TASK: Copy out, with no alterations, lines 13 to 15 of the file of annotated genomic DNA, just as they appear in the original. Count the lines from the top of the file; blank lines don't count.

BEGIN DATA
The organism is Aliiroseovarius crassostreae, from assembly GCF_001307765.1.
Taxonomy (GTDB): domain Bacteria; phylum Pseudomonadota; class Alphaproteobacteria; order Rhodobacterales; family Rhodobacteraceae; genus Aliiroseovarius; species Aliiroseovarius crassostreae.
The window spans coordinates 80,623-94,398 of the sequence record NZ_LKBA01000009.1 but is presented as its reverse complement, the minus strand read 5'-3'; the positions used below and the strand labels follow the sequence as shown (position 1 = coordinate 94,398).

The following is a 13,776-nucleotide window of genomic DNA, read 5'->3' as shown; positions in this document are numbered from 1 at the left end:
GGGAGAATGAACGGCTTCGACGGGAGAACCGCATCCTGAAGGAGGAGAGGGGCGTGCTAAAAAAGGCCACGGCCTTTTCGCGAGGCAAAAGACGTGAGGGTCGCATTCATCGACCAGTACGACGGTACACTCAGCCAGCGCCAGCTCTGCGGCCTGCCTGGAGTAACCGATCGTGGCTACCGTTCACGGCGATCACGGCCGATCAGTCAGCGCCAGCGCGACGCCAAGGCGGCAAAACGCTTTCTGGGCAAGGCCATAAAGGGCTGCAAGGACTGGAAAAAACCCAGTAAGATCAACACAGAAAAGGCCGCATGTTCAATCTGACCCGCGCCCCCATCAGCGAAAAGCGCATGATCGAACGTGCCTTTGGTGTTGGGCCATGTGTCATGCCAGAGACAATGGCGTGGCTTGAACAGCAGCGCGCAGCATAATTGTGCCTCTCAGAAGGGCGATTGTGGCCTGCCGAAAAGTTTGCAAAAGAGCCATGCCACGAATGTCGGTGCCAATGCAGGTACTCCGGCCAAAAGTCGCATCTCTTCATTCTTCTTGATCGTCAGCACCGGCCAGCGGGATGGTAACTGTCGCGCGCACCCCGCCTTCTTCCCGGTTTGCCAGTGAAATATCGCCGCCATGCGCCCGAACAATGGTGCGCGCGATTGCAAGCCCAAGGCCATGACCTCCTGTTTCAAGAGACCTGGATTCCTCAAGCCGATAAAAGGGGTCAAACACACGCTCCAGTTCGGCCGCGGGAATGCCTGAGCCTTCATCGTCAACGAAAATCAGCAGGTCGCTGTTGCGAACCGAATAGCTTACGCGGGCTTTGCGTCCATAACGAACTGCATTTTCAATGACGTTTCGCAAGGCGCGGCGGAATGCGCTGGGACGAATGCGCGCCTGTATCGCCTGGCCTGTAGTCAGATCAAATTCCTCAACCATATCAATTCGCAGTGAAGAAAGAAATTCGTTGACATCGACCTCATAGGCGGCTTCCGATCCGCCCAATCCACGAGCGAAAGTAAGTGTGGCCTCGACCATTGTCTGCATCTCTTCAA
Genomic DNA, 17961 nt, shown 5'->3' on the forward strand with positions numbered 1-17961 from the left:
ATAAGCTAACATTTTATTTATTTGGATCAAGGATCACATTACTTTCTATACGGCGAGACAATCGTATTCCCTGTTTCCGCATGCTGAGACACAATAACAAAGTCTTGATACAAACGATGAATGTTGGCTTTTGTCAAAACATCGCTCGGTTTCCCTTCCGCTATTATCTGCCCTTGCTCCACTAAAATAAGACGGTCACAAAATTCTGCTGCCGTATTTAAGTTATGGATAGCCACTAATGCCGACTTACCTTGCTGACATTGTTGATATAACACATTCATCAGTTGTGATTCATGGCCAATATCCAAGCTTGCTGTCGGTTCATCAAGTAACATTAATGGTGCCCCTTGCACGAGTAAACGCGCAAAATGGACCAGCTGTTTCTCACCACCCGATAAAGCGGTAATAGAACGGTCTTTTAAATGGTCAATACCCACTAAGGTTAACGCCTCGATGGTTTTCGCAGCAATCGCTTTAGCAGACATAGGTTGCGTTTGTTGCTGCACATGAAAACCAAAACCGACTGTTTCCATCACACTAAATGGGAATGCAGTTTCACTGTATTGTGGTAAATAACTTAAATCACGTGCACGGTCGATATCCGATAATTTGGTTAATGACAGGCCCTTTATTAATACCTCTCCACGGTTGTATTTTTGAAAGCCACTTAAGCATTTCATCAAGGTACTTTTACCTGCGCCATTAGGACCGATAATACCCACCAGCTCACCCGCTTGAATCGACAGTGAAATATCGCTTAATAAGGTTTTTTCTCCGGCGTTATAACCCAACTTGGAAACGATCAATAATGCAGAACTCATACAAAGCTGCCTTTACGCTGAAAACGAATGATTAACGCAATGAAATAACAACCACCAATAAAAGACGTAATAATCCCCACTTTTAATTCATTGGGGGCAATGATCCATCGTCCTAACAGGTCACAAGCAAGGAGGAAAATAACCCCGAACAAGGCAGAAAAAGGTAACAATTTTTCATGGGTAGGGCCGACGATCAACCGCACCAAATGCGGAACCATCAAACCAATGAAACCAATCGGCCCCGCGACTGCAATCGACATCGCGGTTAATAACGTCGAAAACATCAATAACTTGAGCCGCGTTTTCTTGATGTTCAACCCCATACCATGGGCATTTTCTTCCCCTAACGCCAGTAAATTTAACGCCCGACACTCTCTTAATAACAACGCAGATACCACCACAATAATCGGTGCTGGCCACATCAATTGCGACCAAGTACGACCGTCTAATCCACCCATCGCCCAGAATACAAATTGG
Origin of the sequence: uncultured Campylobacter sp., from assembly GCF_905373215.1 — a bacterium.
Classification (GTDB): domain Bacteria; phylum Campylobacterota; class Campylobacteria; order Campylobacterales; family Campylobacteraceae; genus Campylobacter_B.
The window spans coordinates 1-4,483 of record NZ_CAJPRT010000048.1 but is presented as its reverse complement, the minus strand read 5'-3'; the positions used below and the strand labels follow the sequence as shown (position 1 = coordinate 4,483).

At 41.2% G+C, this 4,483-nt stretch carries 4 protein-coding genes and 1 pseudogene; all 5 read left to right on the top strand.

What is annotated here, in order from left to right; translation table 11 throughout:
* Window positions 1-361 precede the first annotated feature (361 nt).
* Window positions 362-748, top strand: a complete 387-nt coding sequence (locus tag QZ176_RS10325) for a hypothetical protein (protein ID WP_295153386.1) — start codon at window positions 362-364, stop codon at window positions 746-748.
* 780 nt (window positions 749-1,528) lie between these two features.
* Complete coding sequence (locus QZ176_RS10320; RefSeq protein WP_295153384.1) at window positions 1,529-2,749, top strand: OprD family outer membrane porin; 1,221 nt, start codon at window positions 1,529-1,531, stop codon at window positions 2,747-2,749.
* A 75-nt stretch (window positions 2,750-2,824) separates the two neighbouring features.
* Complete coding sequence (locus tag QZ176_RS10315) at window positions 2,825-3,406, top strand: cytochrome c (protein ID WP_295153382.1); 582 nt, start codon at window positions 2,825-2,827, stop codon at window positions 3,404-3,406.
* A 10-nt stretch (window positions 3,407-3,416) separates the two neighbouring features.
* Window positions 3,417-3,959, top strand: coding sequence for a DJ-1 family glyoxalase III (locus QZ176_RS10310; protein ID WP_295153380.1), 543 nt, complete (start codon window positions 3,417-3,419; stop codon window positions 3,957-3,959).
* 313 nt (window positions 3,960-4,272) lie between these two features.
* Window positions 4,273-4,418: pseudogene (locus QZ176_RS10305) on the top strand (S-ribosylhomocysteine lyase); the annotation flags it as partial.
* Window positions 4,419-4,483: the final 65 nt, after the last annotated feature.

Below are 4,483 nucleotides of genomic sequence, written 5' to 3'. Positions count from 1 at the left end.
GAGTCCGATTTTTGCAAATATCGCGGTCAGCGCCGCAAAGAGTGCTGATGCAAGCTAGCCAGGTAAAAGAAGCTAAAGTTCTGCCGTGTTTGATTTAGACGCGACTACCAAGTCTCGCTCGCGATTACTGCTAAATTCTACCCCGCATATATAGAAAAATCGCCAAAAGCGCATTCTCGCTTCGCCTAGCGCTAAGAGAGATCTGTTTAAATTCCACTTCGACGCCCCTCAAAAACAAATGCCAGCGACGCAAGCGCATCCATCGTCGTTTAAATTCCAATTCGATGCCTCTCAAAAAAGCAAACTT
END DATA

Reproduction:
* Window positions 1-361 precede the first annotated feature (361 nt).
* Window positions 362-748, top strand: a complete 387-nt coding sequence (locus tag QZ176_RS10325) for a hypothetical protein (protein ID WP_295153386.1) — start codon at window positions 362-364, stop codon at window positions 746-748.
* 780 nt (window positions 749-1,528) lie between these two features.